1. A segment \(\overline{AB}\) is the set of points \([A, B]\).
  2. A line \(l\) is the set of points such that \(A, B \in l \Leftrightarrow \overline{AB} \subset l \).

In this manner, we can describe all geometric objects in terms of three concepts: The object “point”, the concept “between” (shown above as \([A, B]\)), and the concept “rotation”.

For instance, a plane is a set of points such that \((A, B, C \in p \wedge C \not\in \overleftrightarrow{AB}) \Leftrightarrow \overleftrightarrow{AB}, \overleftrightarrow{AC} \in p\) (in axiomatic form: If A, B, and C are noncollinear points, then they are on a unique plane). A ray is a subset of a line starting at a specific point on that line. Polygons consist of segments formed between points.

Angles, as well as circles and other curved spaces require the additional concept of “rotation”. The angle \(\angle ABC\) is the amount of needed rotation on point \(B\) from being oriented to \(A\) to being oriented to \(C\). Axiomatically, this is typically defined in terms of rays (\(\angle ABC\) is formed by the intersection of \(\overrightarrow{BA}\) and \(\overrightarrow{BC}\), for instance). But I have begun to wonder if that’s the correct approach, pedagogically. In all of my placements, students have struggled with recognizing angle as something other than a linear measurement: Angle is a distinctly unique measurement, within geometry. By teaching angles in terms of rays, I fear we’re suggesting that \(\angle ABC\) and \(\angle DBC\) (when \(D \in [AB]\) are somehow different, even if we verbally stress that they’re the same. Visually, after all, they ARE different. And we define angles in terms of rays but fairly quickly talk about them in terms of segments… while insisting that rays and segments are not the same thing.

The importance of the angle is that it’s a rotation. Standing in one spot, we can do two kinds of movement: We can walk in a given direction, or we can rotate around the spot. Those are the key measurements in geometry, so why not make them the core objects?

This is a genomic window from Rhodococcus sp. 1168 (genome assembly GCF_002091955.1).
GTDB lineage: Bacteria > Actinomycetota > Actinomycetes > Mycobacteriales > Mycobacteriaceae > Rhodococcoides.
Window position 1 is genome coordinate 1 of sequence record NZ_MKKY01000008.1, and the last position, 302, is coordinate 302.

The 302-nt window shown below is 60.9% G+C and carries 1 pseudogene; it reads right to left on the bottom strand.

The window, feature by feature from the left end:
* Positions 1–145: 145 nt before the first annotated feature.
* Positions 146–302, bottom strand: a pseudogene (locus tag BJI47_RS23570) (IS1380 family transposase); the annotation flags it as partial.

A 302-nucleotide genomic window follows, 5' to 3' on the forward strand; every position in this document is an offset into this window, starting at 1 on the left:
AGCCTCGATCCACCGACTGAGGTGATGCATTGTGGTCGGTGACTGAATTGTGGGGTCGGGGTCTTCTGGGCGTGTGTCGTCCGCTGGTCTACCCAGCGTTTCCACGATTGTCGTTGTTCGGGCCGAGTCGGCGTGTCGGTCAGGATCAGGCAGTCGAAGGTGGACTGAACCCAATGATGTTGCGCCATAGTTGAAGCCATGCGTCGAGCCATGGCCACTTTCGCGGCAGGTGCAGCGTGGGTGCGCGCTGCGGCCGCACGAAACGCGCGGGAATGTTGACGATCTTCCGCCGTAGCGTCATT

Indeed, with computer languages such as turtle, this is how polygonal shapes are generated. Here is a square generated in turtle:

import turtle

silly = turtle.Turtle()

silly.right(90)     # Rotate clockwise by 90 degrees





In gist: Start at some point. Go 50 units in one direction. Turn 90 degrees clockwise. Go 50 units, turn 90 degrees, go 50 units, turn 90 degrees, go 50 units, turn 90 degrees. The last turn returns us to our original orientation.

So, here I have a few questions:

  1. Would it make more sense to students to teach geometry in terms of these three concepts (point, between, and rotation), rather than the traditional set (point, line, plane, on, between)?
  2. Are these three concepts really sufficient to define all other geometric terms? (Note that they’d merely be enough to define lines and planes, since lines and planes are sufficient for everything else.)
  3. To what extent should set theory itself be taught in a standard high school Geometry course?

These are questions I’m continuing to think about.